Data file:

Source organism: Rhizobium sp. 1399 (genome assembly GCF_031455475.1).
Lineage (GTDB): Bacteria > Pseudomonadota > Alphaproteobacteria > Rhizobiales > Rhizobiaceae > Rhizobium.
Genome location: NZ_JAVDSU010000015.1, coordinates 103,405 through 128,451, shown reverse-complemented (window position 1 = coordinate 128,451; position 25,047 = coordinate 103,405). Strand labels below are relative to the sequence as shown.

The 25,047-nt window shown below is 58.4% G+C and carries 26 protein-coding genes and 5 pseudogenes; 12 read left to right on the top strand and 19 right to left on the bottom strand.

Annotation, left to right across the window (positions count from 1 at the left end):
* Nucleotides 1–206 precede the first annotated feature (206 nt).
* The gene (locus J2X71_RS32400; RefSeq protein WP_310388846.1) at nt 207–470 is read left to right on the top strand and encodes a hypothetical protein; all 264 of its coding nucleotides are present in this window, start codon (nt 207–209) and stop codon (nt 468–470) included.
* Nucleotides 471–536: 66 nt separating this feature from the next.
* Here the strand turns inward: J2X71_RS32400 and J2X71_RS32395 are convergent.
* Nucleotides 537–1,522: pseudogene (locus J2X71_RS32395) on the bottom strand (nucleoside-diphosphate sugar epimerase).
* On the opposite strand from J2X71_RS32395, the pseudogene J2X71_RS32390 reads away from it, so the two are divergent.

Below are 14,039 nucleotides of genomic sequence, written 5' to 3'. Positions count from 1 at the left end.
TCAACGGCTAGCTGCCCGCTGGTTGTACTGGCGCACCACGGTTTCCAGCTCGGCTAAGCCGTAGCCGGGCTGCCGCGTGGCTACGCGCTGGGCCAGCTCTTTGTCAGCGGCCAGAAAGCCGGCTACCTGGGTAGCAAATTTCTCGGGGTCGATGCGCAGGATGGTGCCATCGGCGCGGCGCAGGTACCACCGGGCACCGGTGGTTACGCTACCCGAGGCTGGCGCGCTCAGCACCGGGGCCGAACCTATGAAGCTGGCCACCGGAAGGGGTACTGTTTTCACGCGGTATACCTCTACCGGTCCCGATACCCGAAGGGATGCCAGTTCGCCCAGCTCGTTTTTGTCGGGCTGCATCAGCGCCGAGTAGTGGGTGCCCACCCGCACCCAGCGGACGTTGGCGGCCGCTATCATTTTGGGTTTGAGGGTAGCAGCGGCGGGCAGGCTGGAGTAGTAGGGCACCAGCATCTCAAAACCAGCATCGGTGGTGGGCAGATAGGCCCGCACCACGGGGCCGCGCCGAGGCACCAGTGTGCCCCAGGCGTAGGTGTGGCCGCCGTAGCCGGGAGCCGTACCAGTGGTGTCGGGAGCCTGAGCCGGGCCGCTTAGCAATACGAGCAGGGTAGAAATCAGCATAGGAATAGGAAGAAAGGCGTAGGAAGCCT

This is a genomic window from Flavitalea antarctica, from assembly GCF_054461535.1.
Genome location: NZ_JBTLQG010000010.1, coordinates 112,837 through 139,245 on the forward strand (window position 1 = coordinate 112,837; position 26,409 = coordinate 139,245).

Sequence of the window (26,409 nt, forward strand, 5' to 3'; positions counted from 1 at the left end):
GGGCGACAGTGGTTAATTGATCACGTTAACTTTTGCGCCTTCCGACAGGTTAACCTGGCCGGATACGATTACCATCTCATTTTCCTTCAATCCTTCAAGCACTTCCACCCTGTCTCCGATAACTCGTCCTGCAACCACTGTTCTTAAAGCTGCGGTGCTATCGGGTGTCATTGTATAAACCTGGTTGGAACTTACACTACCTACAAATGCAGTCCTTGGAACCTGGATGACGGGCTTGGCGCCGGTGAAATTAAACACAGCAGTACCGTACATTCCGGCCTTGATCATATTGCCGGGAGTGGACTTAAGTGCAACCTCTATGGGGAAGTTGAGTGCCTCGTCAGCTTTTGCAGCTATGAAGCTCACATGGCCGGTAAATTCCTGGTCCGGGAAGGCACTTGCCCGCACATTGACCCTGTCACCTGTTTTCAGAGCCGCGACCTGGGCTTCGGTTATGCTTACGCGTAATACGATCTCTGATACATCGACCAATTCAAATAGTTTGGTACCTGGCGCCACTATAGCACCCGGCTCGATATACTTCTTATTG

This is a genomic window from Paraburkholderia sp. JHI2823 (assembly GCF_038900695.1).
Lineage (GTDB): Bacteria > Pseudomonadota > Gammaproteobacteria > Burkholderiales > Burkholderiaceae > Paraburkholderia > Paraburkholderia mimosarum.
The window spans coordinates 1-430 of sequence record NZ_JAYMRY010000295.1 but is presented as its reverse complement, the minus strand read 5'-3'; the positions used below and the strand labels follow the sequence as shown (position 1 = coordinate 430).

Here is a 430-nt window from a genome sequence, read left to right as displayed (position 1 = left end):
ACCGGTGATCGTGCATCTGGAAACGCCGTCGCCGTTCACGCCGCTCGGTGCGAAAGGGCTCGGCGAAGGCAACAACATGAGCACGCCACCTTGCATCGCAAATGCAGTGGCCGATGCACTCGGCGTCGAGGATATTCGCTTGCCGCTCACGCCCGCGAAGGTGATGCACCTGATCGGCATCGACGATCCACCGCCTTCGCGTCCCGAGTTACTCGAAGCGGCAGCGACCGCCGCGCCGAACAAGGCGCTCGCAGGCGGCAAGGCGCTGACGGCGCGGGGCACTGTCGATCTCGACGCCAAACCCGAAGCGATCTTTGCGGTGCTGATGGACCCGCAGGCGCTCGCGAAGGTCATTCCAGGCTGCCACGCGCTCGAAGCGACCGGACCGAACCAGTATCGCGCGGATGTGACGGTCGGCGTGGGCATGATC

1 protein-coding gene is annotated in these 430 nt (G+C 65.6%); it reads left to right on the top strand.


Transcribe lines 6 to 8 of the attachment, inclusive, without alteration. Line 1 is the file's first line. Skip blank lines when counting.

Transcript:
* Nucleotides 1–206 precede the first annotated feature (206 nt).
* The gene (locus J2X71_RS32400; RefSeq protein WP_310388846.1) at nt 207–470 is read left to right on the top strand and encodes a hypothetical protein; all 264 of its coding nucleotides are present in this window, start codon (nt 207–209) and stop codon (nt 468–470) included.
* Nucleotides 471–536: 66 nt separating this feature from the next.